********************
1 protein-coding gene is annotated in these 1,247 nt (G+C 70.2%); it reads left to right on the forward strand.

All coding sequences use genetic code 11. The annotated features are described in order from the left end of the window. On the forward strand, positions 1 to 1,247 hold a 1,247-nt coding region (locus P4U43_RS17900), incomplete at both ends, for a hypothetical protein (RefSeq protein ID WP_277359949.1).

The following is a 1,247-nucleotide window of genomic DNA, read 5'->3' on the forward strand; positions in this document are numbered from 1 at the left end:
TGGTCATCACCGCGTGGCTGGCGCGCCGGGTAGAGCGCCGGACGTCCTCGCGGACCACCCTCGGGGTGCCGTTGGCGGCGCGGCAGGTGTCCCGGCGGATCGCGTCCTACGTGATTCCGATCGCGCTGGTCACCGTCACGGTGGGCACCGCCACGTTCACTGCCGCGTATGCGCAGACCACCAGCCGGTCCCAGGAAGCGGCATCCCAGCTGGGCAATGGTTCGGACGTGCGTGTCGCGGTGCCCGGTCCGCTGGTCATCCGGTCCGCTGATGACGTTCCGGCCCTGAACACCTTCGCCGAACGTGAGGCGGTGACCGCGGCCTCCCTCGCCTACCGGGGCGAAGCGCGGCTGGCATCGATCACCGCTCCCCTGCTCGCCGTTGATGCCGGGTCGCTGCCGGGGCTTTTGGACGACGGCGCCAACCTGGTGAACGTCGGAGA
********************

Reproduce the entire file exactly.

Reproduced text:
1 protein-coding gene is annotated in these 1,247 nt (G+C 70.2%); it reads left to right on the forward strand.

All coding sequences use genetic code 11. The annotated features are described in order from the left end of the window. On the forward strand, positions 1 to 1,247 hold a 1,247-nt coding region (locus P4U43_RS17900), incomplete at both ends, for a hypothetical protein (RefSeq protein ID WP_277359949.1).

The following is a 1,247-nucleotide window of genomic DNA, read 5'->3' on the forward strand; positions in this document are numbered from 1 at the left end:
TGGTCATCACCGCGTGGCTGGCGCGCCGGGTAGAGCGCCGGACGTCCTCGCGGACCACCCTCGGGGTGCCGTTGGCGGCGCGGCAGGTGTCCCGGCGGATCGCGTCCTACGTGATTCCGATCGCGCTGGTCACCGTCACGGTGGGCACCGCCACGTTCACTGCCGCGTATGCGCAGACCACCAGCCGGTCCCAGGAAGCGGCATCCCAGCTGGGCAATGGTTCGGACGTGCGTGTCGCGGTGCCCGGTCCGCTGGTCATCCGGTCCGCTGATGACGTTCCGGCCCTGAACACCTTCGCCGAACGTGAGGCGGTGACCGCGGCCTCCCTCGCCTACCGGGGCGAAGCGCGGCTGGCATCGATCACCGCTCCCCTGCTCGCCGTTGATGCCGGGTCGCTGCCGGGGCTTTTGGACGACGGCGCCAACCTGGTGAACGTCGGAGA